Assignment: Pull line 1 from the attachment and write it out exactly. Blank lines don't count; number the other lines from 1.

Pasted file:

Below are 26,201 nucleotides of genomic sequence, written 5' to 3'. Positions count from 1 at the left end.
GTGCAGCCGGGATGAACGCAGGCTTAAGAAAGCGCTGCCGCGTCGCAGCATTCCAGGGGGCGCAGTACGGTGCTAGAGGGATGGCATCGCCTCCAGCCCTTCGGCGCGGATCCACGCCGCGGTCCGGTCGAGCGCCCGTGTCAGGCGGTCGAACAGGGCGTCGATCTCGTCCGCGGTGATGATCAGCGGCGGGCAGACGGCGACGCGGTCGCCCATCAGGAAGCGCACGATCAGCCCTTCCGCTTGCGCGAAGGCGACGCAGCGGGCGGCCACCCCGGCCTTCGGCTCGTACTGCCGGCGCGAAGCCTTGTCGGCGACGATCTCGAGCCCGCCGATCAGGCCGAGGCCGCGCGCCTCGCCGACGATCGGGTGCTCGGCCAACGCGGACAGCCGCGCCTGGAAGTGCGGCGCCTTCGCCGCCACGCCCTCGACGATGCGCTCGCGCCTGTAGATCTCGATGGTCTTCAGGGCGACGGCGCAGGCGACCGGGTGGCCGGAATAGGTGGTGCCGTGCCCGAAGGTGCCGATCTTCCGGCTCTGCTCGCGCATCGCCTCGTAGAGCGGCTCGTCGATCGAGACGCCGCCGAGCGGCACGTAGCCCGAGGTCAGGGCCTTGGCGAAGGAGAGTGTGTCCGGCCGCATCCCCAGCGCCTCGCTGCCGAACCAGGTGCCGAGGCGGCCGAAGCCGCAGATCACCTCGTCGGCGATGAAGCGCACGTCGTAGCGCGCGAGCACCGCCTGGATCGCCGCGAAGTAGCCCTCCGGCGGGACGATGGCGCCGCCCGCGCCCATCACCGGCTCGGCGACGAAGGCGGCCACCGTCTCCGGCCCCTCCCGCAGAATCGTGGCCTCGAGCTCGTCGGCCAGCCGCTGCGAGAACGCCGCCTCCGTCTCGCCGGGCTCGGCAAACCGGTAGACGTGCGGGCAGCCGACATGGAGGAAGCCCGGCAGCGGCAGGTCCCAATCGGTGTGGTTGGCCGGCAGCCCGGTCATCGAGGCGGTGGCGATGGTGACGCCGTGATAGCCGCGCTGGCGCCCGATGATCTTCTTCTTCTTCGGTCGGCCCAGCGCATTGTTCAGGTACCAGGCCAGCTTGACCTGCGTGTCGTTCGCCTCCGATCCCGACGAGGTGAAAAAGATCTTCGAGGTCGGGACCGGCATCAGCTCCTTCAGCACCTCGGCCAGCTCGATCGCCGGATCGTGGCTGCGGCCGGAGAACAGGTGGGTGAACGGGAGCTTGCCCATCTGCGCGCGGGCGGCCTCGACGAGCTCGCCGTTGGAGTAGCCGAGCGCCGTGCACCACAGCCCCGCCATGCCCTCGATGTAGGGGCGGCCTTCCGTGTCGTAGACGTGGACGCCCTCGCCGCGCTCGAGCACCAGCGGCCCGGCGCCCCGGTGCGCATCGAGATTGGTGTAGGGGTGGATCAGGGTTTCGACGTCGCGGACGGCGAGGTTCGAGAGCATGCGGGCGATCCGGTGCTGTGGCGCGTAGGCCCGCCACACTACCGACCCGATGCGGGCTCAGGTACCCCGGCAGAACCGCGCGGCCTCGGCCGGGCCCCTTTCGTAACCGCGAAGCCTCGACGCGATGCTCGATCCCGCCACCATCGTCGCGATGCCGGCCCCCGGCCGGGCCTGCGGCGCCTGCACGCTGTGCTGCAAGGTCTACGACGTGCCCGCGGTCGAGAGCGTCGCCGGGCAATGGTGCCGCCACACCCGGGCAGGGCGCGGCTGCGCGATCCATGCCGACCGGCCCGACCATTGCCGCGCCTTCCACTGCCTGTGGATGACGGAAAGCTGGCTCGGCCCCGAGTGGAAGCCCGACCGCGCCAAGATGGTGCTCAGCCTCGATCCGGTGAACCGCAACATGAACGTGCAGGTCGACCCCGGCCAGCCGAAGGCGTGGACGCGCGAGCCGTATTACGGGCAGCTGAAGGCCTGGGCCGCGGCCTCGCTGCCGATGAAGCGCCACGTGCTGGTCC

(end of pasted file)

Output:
Below are 26,201 nucleotides of genomic sequence, written 5' to 3'. Positions count from 1 at the left end.